Fort Worth is a testing ground for smartphone applications that soon may be used by throngs of motorists to find parking spaces -- and someday pay for them simply by touching the phone's screen.
As more people embrace mobile technology, the next few years promise to be an exciting time in the transportation world because many observers feel that phone app developers may finally do what government hasn't -- reduce congestion without forcing taxpayers to fork over big bucks for new roads.
But that innovation could come at a price. Safety officials worry that motorists will find new ways to become distracted while driving -- a phenomenon that already causes 3,300 crashes and 408 deaths per year in Texas.
"Our hope is guided parking for customers will become a pleasant experience. We want consumers to be guided to a spot and then pay for it. It is no different than the in-car navigation experience," said Zia Yusuf, CEO at Streetline Inc. The company's new iPhone app, Parker, began monitoring metered parking spaces at a few spots in Fort Worth last week.
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"Thirty percent of traffic in a city is caused by people looking for parking. Four years from now, your teenagers will say, 'What do you mean you used to look for parking?'"
Another company, Parking in Motion, has launched an app called PIM that shows motorists information about more than 80 parking lots and garages in Fort Worth and many other cities. The app provides instant access to each parking area's occupancy, rates, hours and payment options.
This comes as Texas lawmakers are looking to toughen state laws against distracted driving. During this legislative session, a bill has passed the House that would prohibit texting, instant messaging or e-mailing on a phone while driving. Simply reading a text or e-mail would still be allowed.
Using a cellphone, whether talking or texting, is already prohibited in Texas school zones, and drivers under 18 can't use a phone for any reason -- except to make an emergency call -- while behind the wheel.
Till now, most of the attention has centered on using cellphones to talk or send texts or e-mails. But safety officials are becoming increasingly concerned about other uses, including apps that provide real-time traffic conditions, driving directions and now parking.
"My concern is, Are people going to be doing these things while the car is in motion? That's exactly what we're talking about not doing in our don't-talk-and-text campaign," said Tracie Mendez, manager of the driver behavior program at the Texas Department of Transportation. "We don't want to promote people doing that. It's dangerous."
Mendez said the issue is sensitive even within the Transportation Department, where she serves on committees that are looking at ways to use technology to improve customer service. For example, the state's famous "Don't Mess With Texas" campaign is working on a phone app that residents could use to report a litterer. But, Mendez argues, does the state really want drivers typing in a license plate number on a touch screen while they're driving?
How the apps work
Fort Worth wound up on the cutting edge of parking apps because it's in a fast-growing major metro area, where city officials and Sundance Square representatives are receptive to trying new technologies, officials from two phone app companies say.
Last week, San Francisco-based Streetline completed the installation of sensors -- each about the size of a takeout coffee cup lid -- on the ground at several metered parking spots downtown on Fourth Street, one block to each side of Main Street. The sensors detect whether a car is parked in the spot and send a signal to a receiver on a nearby pole, which sends the data to the app.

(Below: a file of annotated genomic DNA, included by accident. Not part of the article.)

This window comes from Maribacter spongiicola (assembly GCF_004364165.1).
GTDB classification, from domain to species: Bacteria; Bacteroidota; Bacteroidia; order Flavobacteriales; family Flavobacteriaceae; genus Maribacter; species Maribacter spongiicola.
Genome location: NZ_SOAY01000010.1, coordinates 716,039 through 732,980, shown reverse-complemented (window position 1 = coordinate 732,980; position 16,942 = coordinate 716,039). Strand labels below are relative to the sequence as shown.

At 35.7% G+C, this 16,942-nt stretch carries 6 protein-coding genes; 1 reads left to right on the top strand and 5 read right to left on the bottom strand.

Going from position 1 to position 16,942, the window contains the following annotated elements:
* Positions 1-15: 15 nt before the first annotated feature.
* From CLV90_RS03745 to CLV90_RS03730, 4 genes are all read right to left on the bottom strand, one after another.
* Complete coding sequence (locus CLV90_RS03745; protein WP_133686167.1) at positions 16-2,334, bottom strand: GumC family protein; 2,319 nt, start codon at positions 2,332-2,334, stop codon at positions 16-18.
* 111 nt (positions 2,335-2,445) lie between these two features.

IPhone owners can download the app for free and select from a small number of cities, including Los Angeles, New York and Fort Worth. A Google map will then display icons of how many spots are available -- for example, if four spots are open, a circle with the number four and a plus sign is displayed.
An Android version of Parker is scheduled for release in May, Yusuf says.
If the test in Fort Worth is successful, sensors could be installed on many other parking spots downtown -- although it's unclear who would pay installation costs.
Parking in Motion, based in Santa Monica, Calif., uses a different tactic to relay parking information -- in Fort Worth and up to 300 other cities.
After downloading the free PIM app, users start by pressing a "locate" button, and the program finds their location using global positioning information on their phone. Users then type in a destination, and icons showing available parking -- including rates and payment methods -- pop up.
The company is working on providing payment options over the phone, CEO Sam Friedman said.
Parking in Motion doesn't use sensors but instead relies on a variety of information, including data provided by parking lot and garage owners, he said. The company makes its money by licensing its system to automakers and navigational device manufacturers, he said.
"We've specialized in getting really good data about parking facilities, meter locations, real-time information across the country, and putting it into navigation devices," he said. "Fort Worth is a very big target market. We're very interested in how it plays out there."
Friedman isn't overly concerned about safety issues associated with motorists using apps. He believes that the issue will become moot as more cars are built with navigational devices that include real-time traffic and parking information.
"We obviously always encourage drivers to not do it while driving," he said. "The iPhone app isn't the be-all and end-all. The in-car navigation device is much easier to use while you're driving. The end goal is getting it in the car, so it can be streamlined into the driver's experience."
Gordon Dickson, 817-390-7796